As my friend swung towards the ground she let out a blood curdling scream. I started laughing uncontrollably. My mind, resorting to a primodial instinct that developed when human survival was paramount tried to interrupt my laughter. "Josh" said the voice in my head "if you keep on laughing that hard you will die because you won't be able to breathe" but like all other good advice this was promptly ignored. As the Viking boat ride moved me in an upwards my friend caught her breath. The momentum pulled my end of the Viking boat higher and then it stated its downward arc. She started screaming again and because I am a good friend and the penultimate gentleman I thought to myself "I really hope this ride does that thing where it stops upside down"
There was a point where I think it was impossible to eat anymore. I was quite happy the main feasting was finished. My sister suggested we go out to the park. No one seemed to mind the sub-zero weather, we had acquired enough fat during past two days to keep us warm. We went to the entrance of the park and there were several families and friends all who had the same idea. We walked and talked. We would stop every five to ten minutes to take photos. The scenery of bare small trees, frozen ponds and frozen tundra like ground could not sap the enthusiasm that people had for taking pictures. At first I resisted. I hated having my picture taken. But soon I joined in the fun, alternatively posing as a tough guy with my arms crossed in front of my chest to what I call the "Korean pose" with my thumb and index finger in the shape of a gun and the "gun" resting parallel to my chin. . As we moved from place to place and pose to pose I felt the 34 years slowly melt away like a chemical peel for my soul.
It was a bit disappointing that the Viking boat ride did not turn upside completely. It eventually slowed down and it was good because my friend was starting to lose her voice from screaming so much. We all stumbled out of the Viking ride. I turned to my sister's friend and really wanted to ask if she was okay. Maybe suggest to her she not do this ride again, but what came of my mouth was not that. I did an exaggerated version of her scream and stumbled over my uncoordinated legs while I laughed. We then walked on old style bridge with wood planks and rope and we started jumping on it shaking all the poor souls who foolishly thought they could cross the bridge also.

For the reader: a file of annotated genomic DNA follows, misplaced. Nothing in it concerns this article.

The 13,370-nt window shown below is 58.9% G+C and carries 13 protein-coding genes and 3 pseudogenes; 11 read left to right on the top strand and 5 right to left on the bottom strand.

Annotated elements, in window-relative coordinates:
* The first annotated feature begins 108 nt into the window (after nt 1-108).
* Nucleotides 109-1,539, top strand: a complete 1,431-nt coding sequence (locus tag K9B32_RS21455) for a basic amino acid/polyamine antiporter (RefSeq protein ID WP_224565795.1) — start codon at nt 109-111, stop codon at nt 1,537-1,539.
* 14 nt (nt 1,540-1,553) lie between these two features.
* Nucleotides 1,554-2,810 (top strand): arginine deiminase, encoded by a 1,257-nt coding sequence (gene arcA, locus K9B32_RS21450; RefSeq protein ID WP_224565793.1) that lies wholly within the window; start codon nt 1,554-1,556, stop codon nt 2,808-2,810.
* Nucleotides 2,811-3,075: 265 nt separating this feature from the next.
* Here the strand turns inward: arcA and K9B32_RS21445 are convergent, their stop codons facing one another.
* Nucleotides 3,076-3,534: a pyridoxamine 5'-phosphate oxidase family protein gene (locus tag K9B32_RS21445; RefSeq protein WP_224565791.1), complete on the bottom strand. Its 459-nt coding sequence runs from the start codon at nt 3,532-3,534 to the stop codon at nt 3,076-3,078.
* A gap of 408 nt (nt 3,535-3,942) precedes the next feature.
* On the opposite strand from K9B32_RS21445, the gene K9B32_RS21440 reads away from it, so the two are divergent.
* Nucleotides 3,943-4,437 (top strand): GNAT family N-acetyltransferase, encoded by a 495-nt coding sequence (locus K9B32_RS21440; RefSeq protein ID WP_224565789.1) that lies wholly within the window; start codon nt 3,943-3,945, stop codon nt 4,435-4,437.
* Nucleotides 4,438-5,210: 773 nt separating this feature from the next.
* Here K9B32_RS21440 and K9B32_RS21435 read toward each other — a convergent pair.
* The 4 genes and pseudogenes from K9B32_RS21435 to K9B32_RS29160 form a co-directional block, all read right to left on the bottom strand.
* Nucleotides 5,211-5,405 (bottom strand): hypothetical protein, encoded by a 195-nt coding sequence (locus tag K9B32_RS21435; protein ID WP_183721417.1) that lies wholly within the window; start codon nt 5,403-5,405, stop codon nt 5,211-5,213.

After we were in the park for an hour or so we realized we were hungry again, and I needed to buy my ticket back to Shanghai. It was supposed to take about forty five minutes. However we got distracted. First it was carnival games like throw the darts at the balloons or throw the ring around the bottles. For a moment I didn't want to join them, I didn't want them to throw away their hard earned money on cheap toys and games rigged against them. But they were having so much fun. It dawned on me that they realized that the games were rigged and prizes were cheap, but that wasn't the point.
We returned home for one last big meal. Hardly a feast, but we were so stuffed from the past two days of eating that we merely had a three course meal instead of the unlimited dining that occurred. Afterwards I met with some of their friends and we chatted. On our way back we got some small fireworks and sparklers, which were all that were left, and had some fun. It was back for a quick chat with everyone and since I found myself quickly falling asleep I went to the room early. One more sleep in paradise, I wanted to make the most of it.
A dark foboding feeling swelled in me as I saw the skyline of Shanghai coming into view from my bus seat. I knew all the laughter would be gone. The songs of birds would be replaced the screech of jackhammers. My mind worked furiously to hold on to those cold February days. Despite all my education, if found myself able to learn so many things. I learned happiness cannot be bought in an electronics store. I learned how "modern" society had their happiness determined not in a living room with their good friends surrounding them, but rather in the cold steel skyscraper of Madison Avenue. I realized that living with nature, and not destroying was the easiest and more enjoyable of the two options. I learned the joy of a hot bath using only a sponge and a bowl full of hot water. As I got off the bus and me feet ached as they hit the hard concrete, I knew the only way for the world to get out of the problems of the present is to look towards the past and move forward from there to the future.